No matter what you're going through in life, there is always going to be a worst case scenario. But, as they say, 85 percent of what we worry about actually never happens. Still, I think a part of the reason why worrying wears a lot of us out is because we're expending so much time, effort and energy trying to talk ourselves out of the worst case scenario rather than considering and then letting it go. A good example of this that comes to mind is, when I was a little girl, I actually missed a flight that ended up going down. As a child, I never gave it much thought. Oh, but as an adult, I have. I travel, but flying isn't my absolute favorite thing in the world to do. It's because I know that I could've crashed on one.

One time, while on the way to Alaska, one of the little planes that I was on felt like a piece of paper in a tornado. I hated every moment of it. But the man next to me looked at me and said, "If it's your time, it's your time. What can you do about it now? Calm down." Ever since then, I've applied that way of thinking to just about every issue that tempts me to worry. I think about the worst thing that could happen, I make peace with it, and then I let the thought go. It might seem weird, but once I'm in the head space of "Whatever it is, I can face it because God's got me," there is a sense of calm and tranquility that makes me almost fearless. Hey, don't knock it until you've tried it.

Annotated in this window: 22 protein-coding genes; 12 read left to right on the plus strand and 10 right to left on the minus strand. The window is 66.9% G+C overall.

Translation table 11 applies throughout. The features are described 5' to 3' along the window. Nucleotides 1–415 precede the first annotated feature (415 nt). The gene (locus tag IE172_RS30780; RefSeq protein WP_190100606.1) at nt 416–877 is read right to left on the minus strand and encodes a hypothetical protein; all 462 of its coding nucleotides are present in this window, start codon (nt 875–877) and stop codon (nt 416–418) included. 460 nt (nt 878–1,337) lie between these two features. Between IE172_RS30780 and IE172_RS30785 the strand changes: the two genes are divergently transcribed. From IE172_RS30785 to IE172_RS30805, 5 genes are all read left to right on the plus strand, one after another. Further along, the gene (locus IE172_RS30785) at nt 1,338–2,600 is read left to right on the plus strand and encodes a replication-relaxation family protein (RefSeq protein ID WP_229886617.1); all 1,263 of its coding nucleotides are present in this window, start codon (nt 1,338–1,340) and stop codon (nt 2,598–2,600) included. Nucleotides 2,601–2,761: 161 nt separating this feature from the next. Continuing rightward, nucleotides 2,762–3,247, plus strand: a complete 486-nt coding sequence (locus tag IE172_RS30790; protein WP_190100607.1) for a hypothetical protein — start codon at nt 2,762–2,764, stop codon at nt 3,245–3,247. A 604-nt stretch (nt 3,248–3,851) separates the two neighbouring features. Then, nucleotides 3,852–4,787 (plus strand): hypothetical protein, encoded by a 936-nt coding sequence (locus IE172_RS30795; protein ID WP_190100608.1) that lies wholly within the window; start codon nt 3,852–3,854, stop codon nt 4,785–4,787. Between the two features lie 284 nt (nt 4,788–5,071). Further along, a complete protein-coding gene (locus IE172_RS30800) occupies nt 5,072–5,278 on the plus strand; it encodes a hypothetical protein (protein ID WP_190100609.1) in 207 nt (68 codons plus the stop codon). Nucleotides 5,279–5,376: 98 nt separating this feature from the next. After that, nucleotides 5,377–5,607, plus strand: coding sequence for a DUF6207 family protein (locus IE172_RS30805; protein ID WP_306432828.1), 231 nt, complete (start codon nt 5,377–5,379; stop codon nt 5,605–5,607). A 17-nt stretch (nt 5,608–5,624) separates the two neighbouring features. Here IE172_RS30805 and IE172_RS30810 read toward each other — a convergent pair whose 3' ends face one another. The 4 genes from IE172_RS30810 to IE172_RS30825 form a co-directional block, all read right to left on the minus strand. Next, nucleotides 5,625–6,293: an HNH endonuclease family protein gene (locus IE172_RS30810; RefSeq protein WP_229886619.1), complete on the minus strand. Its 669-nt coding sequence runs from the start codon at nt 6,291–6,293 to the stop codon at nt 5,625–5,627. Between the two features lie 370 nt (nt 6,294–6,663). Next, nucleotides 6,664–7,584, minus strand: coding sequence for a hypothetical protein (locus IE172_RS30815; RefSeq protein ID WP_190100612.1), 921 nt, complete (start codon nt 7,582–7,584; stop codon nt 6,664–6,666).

Take Things One Day At a Time


Remember how I said earlier that most worriers have issues with control? I meant it. Think about the last thing you worried about. Did it have something to do with what was going on in the now or something that could possibly happen tomorrow, next week or even six months later? There is a Scripture in the Bible that says, "Therefore do not worry about tomorrow, for tomorrow will worry about its own things. Sufficient for the day is its own trouble." (Matthew 6:34—NKJV) No matter what your personal spiritual beliefs may be, you've gotta admit that this is a real pearl of wisdom in these words.

One problem with worry is it causes you to take the focus off of what is right in front of you. Instead, you tend to put your energy and emotions into something that may or may not happen in the future. As a result, it robs you of time and the ability to handle what's before you with excellence. Matthew 6:34 is right. Tomorrow will be here soon enough and you can best believe that it will come with its own set of concerns. But since tomorrow isn't promised, why not concentrate on what you can be sure of? Right here and right now.

Quit Overwhelming Yourself